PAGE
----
A museum dedicated to a legendary lifeboatman is to stay open for longer despite fears it would shut.

Earlier this year the RNLI announced it would terminate its lease at the under-threat Rocket House on Cromer's seafront in July.

This is due to the building having chronic damp problems caused by storm surge flooding, which are reportedly causing a risk to the health of the museum's staff and damaging artefacts.

North Norfolk News: The Rocket House in CromerThe Rocket House in Cromer (Image: Newsquest)

But at a North Norfolk District Council cabinet meeting, a short-term lease arrangement was approved unanimously, which will allow the museum to stay open until October 31, 2024.

After this date, the RNLI intends to move into a temporary home to allow the repair work to be completed, before returning to the Rocket House.

This is expected to take up to 33 weeks. The RNLI is keen to hear from anyone who may be able to house the museum during this time.

Jacqui Palmer, RNLI heritage development manager, said: “I’m delighted we’re staying throughout the summer.

“We’re also excited for our future at the Rocket House once repairs are complete."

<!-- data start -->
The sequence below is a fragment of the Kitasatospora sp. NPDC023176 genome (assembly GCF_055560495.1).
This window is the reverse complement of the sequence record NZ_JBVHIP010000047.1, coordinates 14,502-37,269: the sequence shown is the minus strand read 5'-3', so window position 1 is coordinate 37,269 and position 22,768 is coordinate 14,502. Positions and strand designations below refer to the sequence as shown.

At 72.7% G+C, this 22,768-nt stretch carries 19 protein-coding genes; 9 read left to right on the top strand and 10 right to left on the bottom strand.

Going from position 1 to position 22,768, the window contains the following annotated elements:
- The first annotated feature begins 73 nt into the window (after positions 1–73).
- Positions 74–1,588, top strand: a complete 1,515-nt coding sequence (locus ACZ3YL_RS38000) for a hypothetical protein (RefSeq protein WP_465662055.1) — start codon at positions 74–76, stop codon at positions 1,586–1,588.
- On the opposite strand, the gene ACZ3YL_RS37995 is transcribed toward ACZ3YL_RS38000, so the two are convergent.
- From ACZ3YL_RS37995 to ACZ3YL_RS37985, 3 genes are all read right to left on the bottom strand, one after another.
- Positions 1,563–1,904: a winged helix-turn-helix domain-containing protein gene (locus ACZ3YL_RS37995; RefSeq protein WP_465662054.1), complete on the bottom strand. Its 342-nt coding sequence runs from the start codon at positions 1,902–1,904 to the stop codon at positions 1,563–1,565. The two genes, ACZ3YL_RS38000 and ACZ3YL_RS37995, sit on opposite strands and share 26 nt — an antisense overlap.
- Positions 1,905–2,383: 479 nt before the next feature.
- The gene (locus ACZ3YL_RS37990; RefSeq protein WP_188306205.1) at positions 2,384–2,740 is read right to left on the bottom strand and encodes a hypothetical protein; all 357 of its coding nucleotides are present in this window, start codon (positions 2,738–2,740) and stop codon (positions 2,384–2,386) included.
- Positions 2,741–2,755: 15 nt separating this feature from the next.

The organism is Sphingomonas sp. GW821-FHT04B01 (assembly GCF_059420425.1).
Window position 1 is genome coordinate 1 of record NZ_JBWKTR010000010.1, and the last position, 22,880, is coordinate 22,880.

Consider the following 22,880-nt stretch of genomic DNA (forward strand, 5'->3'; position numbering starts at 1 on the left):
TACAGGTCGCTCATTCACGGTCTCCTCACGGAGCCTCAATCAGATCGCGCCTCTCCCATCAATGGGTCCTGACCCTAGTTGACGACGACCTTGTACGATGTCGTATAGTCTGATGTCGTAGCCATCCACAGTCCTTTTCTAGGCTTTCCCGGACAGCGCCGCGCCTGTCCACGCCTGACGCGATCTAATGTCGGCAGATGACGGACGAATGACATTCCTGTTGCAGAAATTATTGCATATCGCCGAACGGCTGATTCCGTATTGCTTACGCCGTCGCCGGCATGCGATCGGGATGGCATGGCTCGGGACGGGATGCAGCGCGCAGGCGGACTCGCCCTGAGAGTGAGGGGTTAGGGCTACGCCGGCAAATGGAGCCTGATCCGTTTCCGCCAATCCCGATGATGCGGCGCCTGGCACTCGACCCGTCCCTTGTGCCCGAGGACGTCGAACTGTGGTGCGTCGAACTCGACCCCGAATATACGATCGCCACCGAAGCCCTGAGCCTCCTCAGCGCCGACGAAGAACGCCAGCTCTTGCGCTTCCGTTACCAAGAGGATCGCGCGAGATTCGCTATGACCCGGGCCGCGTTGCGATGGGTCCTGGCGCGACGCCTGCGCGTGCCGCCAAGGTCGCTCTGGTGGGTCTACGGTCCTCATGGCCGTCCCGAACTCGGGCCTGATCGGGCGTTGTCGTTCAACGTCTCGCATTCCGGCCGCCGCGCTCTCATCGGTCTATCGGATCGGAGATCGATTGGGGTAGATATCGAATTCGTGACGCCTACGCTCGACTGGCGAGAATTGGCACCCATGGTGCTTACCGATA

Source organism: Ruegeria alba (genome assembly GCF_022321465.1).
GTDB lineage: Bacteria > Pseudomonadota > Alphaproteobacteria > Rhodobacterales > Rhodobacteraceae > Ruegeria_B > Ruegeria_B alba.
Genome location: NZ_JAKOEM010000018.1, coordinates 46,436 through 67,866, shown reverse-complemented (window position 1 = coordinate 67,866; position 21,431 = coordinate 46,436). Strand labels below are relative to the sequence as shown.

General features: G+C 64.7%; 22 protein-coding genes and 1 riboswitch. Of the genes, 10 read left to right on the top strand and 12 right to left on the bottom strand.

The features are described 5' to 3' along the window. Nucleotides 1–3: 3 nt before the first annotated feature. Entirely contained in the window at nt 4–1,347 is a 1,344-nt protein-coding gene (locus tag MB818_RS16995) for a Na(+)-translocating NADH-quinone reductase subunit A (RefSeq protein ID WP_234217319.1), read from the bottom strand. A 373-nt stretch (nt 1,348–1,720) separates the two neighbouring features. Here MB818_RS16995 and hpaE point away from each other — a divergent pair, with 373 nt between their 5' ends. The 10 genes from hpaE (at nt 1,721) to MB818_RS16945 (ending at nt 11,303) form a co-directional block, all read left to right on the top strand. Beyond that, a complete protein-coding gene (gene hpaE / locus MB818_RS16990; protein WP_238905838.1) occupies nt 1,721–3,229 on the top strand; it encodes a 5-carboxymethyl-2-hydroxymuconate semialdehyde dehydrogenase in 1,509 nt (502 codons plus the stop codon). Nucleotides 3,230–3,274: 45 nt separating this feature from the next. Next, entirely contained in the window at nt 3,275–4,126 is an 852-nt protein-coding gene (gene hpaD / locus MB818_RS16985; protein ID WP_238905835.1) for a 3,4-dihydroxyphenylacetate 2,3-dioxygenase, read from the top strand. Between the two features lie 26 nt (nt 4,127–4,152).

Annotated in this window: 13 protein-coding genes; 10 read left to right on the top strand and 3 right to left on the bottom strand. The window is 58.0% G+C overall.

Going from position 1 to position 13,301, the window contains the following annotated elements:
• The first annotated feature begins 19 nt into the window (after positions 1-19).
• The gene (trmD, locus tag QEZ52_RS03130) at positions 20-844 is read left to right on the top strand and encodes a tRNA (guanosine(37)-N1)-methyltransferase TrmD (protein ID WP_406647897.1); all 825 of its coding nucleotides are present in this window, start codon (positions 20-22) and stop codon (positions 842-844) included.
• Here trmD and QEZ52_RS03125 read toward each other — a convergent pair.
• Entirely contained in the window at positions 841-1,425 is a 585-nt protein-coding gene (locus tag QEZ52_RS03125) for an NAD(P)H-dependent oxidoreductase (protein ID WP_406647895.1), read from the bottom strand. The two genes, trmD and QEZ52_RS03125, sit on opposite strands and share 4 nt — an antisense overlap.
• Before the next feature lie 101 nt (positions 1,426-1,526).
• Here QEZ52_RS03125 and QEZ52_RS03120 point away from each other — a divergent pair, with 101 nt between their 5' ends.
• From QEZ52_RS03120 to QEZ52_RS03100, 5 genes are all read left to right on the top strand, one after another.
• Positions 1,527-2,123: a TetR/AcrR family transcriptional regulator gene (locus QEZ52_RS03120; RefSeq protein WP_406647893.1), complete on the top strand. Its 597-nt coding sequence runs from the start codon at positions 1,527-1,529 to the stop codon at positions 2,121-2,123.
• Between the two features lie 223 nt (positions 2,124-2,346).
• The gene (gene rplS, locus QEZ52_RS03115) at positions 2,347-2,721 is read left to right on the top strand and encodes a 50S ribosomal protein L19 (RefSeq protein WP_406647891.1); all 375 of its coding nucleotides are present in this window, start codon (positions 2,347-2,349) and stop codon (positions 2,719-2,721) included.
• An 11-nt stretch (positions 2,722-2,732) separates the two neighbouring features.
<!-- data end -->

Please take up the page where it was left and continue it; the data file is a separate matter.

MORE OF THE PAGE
"We still need a home while building repairs happen so please contact us, if you know of somewhere locally – even a site where we could put up a temporary structure is of interest.”

North Norfolk News: Henry Blogg is one of Norfolk's lifeboat heroes Henry Blogg is one of Norfolk's lifeboat heroes (Image: Newsquest)

The problems at Rocket House have become a point of controversy in recent weeks, after critics called the building a "monumental mistake" and questioned whether the £1m repair bill was a worthwhile investment.

At a recent meeting, leader Tim Adams defended the decision, arguing that the Rocket House brings huge benefits to the town, serving as an important destination while also providing greater accessibility to the seafront through its lift.